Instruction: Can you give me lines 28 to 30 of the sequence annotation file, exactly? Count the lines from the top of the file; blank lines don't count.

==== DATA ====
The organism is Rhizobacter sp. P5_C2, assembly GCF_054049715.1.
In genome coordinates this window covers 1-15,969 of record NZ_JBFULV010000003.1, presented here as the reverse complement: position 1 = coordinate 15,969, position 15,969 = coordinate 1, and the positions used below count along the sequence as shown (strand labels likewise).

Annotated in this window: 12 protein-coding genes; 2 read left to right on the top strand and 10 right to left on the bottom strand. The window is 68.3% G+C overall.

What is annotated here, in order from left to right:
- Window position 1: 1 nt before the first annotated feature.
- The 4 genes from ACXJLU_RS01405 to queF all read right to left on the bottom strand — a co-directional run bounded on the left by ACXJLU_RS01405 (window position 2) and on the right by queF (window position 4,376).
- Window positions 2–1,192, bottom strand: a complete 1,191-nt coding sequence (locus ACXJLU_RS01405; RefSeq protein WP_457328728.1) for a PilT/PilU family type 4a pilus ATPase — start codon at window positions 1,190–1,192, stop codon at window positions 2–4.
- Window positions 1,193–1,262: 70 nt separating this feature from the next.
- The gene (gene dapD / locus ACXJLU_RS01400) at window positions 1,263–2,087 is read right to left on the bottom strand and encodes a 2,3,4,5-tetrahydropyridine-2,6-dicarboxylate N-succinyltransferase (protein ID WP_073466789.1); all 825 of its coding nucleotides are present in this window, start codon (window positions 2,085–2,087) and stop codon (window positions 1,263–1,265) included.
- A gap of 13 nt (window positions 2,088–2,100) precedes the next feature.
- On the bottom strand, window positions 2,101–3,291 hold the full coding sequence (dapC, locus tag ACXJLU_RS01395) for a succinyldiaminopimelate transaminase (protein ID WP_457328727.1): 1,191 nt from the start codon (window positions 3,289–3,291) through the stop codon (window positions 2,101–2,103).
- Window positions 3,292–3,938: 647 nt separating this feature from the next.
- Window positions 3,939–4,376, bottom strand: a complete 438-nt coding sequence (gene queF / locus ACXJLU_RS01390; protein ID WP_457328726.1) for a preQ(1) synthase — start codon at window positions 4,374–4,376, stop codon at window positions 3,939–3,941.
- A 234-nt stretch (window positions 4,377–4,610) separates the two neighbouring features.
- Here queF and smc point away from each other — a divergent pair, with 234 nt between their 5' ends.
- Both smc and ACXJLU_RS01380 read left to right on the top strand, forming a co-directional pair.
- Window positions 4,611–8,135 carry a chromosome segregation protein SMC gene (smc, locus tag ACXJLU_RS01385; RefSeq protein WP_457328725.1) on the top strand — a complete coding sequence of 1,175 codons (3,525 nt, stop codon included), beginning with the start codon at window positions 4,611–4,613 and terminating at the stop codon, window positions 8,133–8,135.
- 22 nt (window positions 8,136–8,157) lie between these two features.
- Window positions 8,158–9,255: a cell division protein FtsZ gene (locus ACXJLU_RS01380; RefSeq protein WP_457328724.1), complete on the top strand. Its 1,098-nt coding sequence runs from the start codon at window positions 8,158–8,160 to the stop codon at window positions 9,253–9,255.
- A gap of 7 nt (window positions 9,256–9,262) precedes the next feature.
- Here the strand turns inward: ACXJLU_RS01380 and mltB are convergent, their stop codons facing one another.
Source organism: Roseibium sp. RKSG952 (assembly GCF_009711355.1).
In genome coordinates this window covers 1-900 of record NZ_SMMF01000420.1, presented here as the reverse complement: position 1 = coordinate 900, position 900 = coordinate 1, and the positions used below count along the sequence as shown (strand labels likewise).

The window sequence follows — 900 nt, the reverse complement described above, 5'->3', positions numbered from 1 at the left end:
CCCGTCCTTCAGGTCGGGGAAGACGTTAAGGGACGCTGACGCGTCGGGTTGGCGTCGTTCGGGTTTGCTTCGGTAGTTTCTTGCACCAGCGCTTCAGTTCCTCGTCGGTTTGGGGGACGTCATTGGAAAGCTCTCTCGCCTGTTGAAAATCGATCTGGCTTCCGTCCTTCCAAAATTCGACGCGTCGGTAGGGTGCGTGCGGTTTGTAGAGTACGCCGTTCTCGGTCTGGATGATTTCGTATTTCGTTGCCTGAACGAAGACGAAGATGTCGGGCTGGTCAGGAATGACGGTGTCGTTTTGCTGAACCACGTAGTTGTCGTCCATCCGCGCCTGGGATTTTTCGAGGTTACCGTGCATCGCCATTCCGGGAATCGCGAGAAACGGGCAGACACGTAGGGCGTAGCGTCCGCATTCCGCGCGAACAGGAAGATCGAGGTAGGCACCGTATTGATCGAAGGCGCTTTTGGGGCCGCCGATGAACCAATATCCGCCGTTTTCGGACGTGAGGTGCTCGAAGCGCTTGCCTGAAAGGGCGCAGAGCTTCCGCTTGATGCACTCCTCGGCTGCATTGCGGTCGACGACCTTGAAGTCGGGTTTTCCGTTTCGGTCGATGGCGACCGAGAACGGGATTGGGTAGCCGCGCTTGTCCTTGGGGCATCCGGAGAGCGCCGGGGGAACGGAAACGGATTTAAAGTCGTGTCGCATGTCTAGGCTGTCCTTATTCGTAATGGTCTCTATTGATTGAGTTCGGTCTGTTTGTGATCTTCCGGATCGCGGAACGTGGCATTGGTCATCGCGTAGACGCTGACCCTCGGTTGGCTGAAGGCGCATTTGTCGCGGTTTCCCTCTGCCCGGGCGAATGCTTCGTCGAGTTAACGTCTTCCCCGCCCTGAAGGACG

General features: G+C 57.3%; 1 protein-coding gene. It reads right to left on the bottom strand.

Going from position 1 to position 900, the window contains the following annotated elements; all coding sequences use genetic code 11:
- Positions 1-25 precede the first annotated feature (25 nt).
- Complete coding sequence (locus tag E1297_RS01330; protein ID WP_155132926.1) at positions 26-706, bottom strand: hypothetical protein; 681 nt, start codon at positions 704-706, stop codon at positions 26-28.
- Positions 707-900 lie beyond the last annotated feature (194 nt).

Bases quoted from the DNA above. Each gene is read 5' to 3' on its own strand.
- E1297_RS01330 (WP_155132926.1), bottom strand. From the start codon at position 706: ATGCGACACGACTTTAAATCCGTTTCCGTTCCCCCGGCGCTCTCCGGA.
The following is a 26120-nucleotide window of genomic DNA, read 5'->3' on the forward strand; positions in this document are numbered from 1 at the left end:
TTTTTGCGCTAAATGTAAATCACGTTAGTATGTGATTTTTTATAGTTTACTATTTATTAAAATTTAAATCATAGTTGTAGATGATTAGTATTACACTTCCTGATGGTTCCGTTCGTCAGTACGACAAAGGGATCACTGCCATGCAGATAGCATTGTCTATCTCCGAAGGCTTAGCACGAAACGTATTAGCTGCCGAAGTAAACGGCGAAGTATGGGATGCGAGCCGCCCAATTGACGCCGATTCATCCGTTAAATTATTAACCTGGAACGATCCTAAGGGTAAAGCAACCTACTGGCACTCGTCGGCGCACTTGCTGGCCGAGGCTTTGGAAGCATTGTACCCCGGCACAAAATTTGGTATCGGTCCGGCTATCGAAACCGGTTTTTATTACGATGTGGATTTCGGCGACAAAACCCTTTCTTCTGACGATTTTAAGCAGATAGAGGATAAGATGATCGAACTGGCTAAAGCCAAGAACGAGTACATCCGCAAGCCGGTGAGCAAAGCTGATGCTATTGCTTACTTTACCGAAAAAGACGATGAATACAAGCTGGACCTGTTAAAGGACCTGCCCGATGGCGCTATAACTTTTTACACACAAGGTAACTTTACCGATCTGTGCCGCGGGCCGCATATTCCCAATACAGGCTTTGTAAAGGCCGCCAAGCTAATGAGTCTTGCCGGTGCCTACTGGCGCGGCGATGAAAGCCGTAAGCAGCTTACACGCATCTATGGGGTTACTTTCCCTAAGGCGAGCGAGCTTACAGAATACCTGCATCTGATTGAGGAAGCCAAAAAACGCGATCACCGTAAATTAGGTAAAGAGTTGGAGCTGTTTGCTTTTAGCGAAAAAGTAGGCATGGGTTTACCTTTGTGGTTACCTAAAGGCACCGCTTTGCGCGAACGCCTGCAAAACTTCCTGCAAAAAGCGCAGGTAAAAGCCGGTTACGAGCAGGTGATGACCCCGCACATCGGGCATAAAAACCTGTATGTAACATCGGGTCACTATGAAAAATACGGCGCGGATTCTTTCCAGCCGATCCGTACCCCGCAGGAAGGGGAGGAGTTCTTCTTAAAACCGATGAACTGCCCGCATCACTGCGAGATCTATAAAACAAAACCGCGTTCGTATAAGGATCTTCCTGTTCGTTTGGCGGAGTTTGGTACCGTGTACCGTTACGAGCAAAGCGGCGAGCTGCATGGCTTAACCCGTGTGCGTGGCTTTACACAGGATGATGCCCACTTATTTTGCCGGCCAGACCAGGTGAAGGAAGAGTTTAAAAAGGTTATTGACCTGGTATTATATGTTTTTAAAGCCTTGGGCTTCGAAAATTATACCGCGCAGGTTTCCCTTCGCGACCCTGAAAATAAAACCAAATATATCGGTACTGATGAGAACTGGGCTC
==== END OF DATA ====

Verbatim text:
- Positions 1-25 precede the first annotated feature (25 nt).
- Complete coding sequence (locus tag E1297_RS01330; protein ID WP_155132926.1) at positions 26-706, bottom strand: hypothetical protein; 681 nt, start codon at positions 704-706, stop codon at positions 26-28.
- Positions 707-900 lie beyond the last annotated feature (194 nt).